"Believe Me, if All Those Endearing Young Charms" is a popular folk song of early 19th century Ireland and America. Irish poet Thomas Moore wrote the lyrics to a traditional Irish air in 1808.
The tune to which Moore set his words is a traditional Irish air, first printed in a London songbook in 1775. It is occasionally wrongly credited to Sir William Davenant, whose older collection of tunes may have been the source for later publishers, including a collection titled General Collection of Ancient Irish Music, compiled by Edward Bunting in 1796. Sir John Andrew Stevenson has been credited as responsible for the music for Moore's setting.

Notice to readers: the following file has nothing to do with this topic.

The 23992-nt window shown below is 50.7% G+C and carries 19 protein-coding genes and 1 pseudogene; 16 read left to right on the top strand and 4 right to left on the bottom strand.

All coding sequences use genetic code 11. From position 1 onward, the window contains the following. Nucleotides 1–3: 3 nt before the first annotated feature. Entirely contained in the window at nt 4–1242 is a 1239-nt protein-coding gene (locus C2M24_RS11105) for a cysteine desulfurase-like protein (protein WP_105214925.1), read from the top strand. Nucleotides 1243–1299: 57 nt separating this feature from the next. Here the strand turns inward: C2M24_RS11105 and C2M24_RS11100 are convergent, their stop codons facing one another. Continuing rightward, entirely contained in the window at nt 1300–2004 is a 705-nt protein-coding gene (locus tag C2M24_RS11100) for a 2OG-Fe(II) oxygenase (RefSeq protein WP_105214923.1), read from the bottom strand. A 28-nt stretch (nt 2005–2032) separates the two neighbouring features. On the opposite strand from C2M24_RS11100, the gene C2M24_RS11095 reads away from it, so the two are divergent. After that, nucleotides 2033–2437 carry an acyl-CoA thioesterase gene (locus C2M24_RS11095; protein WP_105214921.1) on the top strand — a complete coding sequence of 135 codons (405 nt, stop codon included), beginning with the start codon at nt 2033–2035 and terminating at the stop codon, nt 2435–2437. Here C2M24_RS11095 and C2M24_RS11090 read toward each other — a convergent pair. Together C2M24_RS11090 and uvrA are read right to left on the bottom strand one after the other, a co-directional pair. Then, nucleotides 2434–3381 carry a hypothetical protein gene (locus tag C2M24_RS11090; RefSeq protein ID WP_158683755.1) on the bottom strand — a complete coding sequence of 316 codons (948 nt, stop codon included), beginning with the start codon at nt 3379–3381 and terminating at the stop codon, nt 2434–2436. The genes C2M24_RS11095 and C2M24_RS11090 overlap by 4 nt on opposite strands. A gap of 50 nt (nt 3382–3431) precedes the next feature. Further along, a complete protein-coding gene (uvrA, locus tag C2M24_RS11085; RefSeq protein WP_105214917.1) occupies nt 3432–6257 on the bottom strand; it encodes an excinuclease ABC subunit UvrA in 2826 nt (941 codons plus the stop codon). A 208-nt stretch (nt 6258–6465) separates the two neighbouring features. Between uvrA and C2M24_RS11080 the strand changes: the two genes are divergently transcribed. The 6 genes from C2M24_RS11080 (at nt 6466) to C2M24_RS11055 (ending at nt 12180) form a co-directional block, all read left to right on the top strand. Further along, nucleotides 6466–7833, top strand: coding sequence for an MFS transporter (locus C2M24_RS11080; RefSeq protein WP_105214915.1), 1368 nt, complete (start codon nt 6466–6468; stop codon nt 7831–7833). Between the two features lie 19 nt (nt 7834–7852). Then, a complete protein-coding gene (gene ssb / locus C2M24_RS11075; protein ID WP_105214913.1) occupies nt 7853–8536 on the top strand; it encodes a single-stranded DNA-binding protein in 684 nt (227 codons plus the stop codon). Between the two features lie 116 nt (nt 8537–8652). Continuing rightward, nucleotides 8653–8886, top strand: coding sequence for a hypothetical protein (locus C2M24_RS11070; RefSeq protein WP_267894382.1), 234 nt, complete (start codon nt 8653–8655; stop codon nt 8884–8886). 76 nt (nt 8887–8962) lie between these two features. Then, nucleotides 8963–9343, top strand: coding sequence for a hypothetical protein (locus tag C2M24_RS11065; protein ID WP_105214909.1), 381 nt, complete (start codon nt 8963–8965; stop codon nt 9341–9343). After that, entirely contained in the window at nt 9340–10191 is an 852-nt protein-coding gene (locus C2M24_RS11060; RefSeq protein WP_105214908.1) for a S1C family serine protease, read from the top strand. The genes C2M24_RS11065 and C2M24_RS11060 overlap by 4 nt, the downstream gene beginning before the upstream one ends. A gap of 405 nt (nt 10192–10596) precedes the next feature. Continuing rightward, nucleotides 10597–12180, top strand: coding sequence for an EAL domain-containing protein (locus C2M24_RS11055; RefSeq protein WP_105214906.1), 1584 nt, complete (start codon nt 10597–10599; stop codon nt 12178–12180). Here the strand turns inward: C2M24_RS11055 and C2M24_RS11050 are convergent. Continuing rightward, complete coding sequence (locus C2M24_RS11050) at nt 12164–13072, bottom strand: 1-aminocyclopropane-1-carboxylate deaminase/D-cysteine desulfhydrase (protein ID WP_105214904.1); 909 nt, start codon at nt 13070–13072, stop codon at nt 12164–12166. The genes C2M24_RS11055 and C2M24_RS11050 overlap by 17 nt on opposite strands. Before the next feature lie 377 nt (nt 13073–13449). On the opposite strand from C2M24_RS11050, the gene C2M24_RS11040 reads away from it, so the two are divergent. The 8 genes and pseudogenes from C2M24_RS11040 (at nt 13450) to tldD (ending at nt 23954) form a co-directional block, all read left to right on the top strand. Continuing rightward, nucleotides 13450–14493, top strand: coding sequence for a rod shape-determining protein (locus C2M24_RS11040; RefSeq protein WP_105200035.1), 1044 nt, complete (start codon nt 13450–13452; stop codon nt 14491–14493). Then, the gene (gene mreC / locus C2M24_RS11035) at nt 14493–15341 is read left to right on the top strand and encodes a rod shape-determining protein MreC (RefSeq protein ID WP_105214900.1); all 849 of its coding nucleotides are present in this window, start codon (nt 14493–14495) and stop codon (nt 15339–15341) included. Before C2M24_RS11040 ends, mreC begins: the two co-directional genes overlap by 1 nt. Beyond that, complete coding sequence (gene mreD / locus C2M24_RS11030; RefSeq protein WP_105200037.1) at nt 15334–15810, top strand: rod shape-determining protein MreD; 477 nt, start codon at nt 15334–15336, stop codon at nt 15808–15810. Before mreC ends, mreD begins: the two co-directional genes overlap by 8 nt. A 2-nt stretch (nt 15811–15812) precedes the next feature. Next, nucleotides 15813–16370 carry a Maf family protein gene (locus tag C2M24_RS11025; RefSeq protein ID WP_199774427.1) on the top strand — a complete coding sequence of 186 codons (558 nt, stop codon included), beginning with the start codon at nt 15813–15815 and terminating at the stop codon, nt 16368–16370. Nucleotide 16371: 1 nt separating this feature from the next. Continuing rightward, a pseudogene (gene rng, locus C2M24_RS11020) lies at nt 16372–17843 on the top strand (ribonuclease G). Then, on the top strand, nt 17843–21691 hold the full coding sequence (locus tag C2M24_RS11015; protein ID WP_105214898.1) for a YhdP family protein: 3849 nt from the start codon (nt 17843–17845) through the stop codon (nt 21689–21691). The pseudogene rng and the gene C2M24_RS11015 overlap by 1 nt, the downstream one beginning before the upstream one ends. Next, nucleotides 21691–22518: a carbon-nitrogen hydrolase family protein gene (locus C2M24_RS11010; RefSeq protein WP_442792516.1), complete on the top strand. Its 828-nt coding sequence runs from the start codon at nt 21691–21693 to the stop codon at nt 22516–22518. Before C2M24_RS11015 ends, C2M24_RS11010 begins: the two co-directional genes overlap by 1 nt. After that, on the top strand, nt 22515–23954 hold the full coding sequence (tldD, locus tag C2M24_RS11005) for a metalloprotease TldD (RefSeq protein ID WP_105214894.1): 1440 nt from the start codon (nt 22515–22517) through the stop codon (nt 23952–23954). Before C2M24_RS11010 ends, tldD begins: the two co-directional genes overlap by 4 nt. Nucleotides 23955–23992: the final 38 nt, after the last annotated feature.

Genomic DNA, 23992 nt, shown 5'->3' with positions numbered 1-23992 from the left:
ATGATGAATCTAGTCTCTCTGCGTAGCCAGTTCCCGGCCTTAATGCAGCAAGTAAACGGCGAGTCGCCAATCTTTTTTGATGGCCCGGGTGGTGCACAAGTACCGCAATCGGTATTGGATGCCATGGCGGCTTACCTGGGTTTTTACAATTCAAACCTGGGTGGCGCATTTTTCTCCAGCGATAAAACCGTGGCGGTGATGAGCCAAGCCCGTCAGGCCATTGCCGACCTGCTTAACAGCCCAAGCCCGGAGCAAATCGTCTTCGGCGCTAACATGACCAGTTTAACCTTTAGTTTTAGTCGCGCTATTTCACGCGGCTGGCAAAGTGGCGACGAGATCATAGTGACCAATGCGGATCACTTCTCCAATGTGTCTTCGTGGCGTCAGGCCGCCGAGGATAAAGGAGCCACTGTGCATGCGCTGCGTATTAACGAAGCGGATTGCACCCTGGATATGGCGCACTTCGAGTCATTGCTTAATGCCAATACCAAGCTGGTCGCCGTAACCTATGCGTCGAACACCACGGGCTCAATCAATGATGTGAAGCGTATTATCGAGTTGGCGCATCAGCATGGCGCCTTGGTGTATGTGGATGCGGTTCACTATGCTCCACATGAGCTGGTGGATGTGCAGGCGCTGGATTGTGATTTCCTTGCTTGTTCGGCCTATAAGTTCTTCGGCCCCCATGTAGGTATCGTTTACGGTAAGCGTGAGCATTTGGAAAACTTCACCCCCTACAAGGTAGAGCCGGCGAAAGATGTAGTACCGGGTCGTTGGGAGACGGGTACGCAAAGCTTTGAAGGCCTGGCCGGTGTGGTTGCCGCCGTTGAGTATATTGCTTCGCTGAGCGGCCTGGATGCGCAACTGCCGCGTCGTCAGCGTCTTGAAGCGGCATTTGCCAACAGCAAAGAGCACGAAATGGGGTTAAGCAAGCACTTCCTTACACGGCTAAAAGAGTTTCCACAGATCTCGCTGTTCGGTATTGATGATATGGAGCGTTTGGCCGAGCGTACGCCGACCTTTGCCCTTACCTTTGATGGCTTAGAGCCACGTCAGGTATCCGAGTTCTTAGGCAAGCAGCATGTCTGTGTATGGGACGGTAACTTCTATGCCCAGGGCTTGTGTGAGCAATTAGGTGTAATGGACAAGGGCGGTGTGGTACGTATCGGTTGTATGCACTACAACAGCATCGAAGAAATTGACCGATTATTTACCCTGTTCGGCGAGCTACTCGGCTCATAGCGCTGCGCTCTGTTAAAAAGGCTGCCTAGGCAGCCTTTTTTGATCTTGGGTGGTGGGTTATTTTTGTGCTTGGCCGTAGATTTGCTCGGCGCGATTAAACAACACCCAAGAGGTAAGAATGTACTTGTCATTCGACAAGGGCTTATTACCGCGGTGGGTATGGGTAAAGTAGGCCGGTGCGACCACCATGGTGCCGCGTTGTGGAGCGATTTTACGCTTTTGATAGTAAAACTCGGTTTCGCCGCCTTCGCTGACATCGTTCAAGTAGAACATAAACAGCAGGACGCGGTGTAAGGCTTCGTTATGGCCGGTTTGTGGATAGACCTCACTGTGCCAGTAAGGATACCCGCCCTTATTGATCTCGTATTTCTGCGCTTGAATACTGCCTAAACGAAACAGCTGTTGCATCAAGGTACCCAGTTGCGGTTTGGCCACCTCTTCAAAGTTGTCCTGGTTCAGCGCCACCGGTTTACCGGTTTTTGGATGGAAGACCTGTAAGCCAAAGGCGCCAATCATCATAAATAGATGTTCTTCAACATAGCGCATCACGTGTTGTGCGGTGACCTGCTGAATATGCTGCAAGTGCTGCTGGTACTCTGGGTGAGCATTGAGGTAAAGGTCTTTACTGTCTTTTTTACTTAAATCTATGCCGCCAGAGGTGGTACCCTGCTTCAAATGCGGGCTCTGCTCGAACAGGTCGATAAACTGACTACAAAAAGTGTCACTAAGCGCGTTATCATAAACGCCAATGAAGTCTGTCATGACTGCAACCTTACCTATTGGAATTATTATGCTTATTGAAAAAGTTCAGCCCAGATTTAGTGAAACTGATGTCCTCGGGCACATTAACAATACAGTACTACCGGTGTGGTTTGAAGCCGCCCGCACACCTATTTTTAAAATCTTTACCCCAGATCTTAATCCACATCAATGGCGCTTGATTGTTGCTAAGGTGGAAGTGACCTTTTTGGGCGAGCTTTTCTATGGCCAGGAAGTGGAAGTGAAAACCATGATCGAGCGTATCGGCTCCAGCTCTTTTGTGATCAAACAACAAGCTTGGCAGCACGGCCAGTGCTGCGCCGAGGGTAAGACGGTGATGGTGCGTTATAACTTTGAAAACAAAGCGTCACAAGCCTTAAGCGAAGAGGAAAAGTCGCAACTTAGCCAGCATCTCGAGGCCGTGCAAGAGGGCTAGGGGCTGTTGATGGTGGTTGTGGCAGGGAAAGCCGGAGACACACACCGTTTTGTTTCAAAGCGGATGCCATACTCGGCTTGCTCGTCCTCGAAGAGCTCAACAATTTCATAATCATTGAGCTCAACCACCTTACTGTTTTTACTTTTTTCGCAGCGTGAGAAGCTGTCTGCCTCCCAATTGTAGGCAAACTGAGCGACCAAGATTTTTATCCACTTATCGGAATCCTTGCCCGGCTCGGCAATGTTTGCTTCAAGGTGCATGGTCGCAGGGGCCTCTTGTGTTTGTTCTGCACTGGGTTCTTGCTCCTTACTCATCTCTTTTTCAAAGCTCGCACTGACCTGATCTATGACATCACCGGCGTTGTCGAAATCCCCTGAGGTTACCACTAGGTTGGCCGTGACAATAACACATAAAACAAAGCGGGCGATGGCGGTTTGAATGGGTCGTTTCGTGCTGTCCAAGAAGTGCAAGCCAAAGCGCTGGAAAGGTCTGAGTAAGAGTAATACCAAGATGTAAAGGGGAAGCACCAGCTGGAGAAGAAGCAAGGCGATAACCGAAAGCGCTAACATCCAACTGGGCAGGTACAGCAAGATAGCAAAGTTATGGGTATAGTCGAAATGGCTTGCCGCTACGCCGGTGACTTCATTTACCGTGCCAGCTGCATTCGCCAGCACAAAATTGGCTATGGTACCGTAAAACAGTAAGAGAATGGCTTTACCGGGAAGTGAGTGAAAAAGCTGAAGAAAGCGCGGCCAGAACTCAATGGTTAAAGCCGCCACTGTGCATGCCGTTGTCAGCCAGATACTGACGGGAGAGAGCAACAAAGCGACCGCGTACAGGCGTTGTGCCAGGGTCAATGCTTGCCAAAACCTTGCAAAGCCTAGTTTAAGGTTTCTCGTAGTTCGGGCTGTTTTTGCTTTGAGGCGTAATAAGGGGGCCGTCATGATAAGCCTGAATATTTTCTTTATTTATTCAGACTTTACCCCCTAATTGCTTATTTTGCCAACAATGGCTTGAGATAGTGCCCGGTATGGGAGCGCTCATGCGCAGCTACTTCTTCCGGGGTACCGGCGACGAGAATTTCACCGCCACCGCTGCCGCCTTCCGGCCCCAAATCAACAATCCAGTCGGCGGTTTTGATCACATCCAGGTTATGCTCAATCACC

It is said that after Thomas Moore's wife contracted smallpox, she refused to let herself be seen by anyone, even her husband, due to the disfiguring effects of the disease to the skin on her body, and because she believed he could not love her after her face had been so badly scarred. Despairing at her confinement, Moore composed the lyrics of this song to reassure her that he would always love her regardless of her appearance. He wrote later that after hearing him sing to her from outside her bedroom door, she finally allowed him inside and fell into his arms, her confidence restored.Other than "Believe Me, if All Those Endearing Young Charms", the tune is perhaps best known as the melody to "Fair Harvard", the alma mater of Harvard University. A seventeenth-century folk song, Matthew Locke's "My Lodging is in the Cold, Cold Ground", was set to this tune sometime after its original setting to a different, also traditional, air